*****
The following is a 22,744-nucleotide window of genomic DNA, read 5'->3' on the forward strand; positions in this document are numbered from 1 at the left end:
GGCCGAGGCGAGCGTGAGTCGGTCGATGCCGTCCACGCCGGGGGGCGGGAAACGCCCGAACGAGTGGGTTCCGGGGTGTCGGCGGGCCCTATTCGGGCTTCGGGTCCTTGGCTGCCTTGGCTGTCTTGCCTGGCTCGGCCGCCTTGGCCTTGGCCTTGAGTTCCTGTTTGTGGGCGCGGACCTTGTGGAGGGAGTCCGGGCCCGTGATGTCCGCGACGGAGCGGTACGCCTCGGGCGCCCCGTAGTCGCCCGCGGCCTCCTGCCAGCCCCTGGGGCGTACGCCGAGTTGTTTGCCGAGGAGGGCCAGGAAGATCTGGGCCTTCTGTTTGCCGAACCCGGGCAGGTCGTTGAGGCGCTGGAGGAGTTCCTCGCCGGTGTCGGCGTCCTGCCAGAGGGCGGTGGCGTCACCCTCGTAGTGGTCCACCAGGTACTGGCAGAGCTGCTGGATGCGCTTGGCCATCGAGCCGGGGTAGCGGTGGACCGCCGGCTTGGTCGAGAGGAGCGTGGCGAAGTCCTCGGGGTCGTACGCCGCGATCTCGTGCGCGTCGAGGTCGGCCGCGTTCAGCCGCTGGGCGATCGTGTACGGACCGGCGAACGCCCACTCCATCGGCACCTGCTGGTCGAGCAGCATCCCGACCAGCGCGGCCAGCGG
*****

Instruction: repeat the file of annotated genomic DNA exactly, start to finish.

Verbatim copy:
The following is a 22,744-nucleotide window of genomic DNA, read 5'->3' on the forward strand; positions in this document are numbered from 1 at the left end:
GGCCGAGGCGAGCGTGAGTCGGTCGATGCCGTCCACGCCGGGGGGCGGGAAACGCCCGAACGAGTGGGTTCCGGGGTGTCGGCGGGCCCTATTCGGGCTTCGGGTCCTTGGCTGCCTTGGCTGTCTTGCCTGGCTCGGCCGCCTTGGCCTTGGCCTTGAGTTCCTGTTTGTGGGCGCGGACCTTGTGGAGGGAGTCCGGGCCCGTGATGTCCGCGACGGAGCGGTACGCCTCGGGCGCCCCGTAGTCGCCCGCGGCCTCCTGCCAGCCCCTGGGGCGTACGCCGAGTTGTTTGCCGAGGAGGGCCAGGAAGATCTGGGCCTTCTGTTTGCCGAACCCGGGCAGGTCGTTGAGGCGCTGGAGGAGTTCCTCGCCGGTGTCGGCGTCCTGCCAGAGGGCGGTGGCGTCACCCTCGTAGTGGTCCACCAGGTACTGGCAGAGCTGCTGGATGCGCTTGGCCATCGAGCCGGGGTAGCGGTGGACCGCCGGCTTGGTCGAGAGGAGCGTGGCGAAGTCCTCGGGGTCGTACGCCGCGATCTCGTGCGCGTCGAGGTCGGCCGCGTTCAGCCGCTGGGCGATCGTGTACGGACCGGCGAACGCCCACTCCATCGGCACCTGCTGGTCGAGCAGCATCCCGACCAGCGCGGCCAGCGG